The White Forest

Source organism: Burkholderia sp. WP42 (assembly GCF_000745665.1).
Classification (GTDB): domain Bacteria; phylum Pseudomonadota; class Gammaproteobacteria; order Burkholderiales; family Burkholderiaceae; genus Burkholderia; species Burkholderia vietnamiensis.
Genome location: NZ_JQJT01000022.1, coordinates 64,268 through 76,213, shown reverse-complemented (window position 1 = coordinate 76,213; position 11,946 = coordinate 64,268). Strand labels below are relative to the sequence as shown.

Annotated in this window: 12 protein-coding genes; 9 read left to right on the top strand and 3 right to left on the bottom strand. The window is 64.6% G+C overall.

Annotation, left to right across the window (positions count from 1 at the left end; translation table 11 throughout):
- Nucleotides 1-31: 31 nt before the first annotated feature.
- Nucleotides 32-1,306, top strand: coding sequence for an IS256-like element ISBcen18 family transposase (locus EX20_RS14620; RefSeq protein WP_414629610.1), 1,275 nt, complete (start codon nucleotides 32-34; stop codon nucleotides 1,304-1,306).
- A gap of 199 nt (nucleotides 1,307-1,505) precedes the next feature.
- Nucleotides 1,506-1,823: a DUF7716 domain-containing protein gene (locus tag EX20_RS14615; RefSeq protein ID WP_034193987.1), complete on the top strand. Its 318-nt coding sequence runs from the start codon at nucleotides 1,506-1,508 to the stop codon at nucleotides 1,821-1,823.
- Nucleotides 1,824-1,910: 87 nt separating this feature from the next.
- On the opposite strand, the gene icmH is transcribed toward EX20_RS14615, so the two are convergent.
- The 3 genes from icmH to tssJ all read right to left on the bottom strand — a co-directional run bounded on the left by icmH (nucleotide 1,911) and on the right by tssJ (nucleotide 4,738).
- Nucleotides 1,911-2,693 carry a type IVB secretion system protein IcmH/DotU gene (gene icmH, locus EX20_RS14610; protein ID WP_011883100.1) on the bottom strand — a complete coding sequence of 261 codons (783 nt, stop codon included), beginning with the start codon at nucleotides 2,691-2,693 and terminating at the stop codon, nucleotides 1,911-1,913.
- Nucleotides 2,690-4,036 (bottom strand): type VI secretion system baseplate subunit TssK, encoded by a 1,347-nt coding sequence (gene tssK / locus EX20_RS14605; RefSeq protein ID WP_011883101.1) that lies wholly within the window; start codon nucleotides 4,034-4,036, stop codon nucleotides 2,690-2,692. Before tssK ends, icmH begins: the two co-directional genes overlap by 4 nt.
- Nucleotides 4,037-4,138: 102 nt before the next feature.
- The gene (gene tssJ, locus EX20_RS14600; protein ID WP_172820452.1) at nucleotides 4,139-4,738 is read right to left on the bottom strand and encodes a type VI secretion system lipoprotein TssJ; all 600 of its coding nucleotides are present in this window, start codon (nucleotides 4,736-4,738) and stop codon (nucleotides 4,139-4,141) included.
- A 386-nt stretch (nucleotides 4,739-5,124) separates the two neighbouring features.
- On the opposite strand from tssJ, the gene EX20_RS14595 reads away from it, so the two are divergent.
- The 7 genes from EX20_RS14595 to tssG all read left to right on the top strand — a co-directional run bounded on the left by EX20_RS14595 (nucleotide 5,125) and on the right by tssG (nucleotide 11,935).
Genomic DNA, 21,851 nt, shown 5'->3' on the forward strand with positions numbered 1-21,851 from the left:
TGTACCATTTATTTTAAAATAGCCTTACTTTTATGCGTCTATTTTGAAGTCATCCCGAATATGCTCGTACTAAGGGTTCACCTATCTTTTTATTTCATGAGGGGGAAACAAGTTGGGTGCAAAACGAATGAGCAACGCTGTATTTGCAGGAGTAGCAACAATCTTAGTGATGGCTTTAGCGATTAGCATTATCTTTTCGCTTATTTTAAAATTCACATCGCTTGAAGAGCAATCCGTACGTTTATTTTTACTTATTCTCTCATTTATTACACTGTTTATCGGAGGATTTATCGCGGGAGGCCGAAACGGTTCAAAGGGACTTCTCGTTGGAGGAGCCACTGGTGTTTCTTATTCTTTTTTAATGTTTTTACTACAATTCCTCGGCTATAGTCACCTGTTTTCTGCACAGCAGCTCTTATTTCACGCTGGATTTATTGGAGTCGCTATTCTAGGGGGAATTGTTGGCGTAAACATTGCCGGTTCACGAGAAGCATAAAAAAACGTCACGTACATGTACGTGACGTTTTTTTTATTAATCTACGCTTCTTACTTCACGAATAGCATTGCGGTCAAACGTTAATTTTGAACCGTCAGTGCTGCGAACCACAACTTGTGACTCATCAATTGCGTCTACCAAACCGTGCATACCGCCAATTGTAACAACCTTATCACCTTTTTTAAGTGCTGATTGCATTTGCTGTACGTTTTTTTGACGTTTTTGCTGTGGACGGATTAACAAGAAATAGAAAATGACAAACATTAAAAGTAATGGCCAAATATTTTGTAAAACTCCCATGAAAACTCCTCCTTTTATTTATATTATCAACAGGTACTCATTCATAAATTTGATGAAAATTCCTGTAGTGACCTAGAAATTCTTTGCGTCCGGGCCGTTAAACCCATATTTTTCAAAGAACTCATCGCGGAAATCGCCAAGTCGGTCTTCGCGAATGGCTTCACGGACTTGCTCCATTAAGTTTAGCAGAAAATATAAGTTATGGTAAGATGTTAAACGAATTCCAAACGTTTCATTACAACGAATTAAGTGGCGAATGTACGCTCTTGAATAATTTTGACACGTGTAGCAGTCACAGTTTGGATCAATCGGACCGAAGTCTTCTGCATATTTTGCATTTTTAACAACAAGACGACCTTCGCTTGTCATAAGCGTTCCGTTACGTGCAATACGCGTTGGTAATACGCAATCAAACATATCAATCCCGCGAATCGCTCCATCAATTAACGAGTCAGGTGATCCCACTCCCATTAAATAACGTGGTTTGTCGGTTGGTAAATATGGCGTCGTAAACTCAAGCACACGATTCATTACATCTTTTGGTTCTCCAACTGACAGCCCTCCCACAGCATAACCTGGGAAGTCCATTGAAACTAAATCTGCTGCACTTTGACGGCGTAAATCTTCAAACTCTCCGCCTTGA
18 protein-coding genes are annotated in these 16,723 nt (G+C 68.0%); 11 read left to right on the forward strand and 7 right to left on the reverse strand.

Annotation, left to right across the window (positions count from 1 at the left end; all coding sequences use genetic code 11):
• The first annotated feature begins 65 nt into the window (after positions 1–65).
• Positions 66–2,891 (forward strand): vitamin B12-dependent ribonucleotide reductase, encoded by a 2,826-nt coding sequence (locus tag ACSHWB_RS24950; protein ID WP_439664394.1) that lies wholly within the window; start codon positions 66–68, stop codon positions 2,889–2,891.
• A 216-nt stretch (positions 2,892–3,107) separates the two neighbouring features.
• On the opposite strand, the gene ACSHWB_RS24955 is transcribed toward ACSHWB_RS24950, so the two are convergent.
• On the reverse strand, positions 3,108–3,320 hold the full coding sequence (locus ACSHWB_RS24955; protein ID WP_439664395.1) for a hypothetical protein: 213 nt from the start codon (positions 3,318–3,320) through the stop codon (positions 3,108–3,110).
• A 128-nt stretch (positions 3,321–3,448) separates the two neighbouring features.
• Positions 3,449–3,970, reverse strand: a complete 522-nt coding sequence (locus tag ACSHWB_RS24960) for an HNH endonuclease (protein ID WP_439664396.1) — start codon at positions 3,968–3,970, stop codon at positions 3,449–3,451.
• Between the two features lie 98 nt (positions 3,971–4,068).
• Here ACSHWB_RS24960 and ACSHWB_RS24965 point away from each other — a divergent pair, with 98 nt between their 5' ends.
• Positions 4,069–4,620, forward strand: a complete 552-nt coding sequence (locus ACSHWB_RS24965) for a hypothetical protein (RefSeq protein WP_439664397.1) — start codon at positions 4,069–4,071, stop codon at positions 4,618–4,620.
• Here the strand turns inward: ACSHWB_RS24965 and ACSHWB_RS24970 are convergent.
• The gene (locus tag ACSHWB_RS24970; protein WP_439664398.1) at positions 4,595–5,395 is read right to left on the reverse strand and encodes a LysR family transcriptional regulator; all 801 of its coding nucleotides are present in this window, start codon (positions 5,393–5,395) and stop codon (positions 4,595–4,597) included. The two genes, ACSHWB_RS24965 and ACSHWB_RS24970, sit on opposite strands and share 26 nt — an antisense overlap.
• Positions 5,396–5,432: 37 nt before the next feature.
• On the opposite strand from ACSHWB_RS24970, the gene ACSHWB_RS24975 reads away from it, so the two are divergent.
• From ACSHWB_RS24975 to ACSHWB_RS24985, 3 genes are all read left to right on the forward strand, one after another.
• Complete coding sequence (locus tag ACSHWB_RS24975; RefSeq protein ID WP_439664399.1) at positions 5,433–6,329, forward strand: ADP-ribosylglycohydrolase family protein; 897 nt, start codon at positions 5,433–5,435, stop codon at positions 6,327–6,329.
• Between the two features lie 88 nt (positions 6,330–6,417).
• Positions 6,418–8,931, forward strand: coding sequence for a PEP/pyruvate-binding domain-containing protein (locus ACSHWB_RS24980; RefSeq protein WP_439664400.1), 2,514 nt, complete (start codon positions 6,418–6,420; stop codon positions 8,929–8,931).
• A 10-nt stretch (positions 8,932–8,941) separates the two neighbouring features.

The White Forest - Adam McOmber Publication date: Sept 11, 2012Maddy looked hopeful and beautiful in that moment. What would it feel like, I wondered, to crack the brush against her skull? An awful notion. She was mine, and I was hers. And yet she had a lovely face -- I could not stop myself from thinking this -- certainly lovelier than my own. But what did Nathan think? A horrid question. If Nathan ever chose one of us, the fantasy would be broken. Floodwaters would rise.Jane Silverlake has been friends with Madeline Lee and Nathan Ashe since they pulled her out of her solitary world that had enveloped her since her mother's death. They shared everything together, including the knowledge of Jane's supernatural "gift" -- the ability to hear and see the "souls" of objects around her, and transfer that power to others via touch. Nathan comes back from war a different person, and joins up with a dangerous cult. When he goes missing from one of the cult's secret gatherings, Jane and Maddy take it upon themselves to discover what has happened to him, not just to rescue him, but because Jane fears that somehow she herself may have been the one to bring harm upon him.This book is written with lyrical intricacy and a Gothic flair that hearkens back to classics such as Wuthering Heights or Dracula, with other-worldly imagery befitting Jane's ability. Once it got going, the story held my attention, and the characters were complex and unpredictable.The narration goes back and forth between present and past as Jane recalls the events leading up to Nathan's disappearance, which was confusing at times, and made it hard to grasp any sense of chronology. Once Jane started discovering more about who -- or what -- she really is, it got to be delve a bit too much in paganistic mysticism for my tastes, which made the resolution not at all what I was expecting, and a bit "out there" for what I thought was a historical fiction novel with a bit of supernatural power involved; it really ended up being more fantasy/mysticism than I expected.Overall: Fans of Gothic literature may enjoy this dark mystery if you don't mind the pagan mysticism thrown in. Personally, it just wasn't my cup of tea.Thank you to the publisher for providing me a review copy of this novel!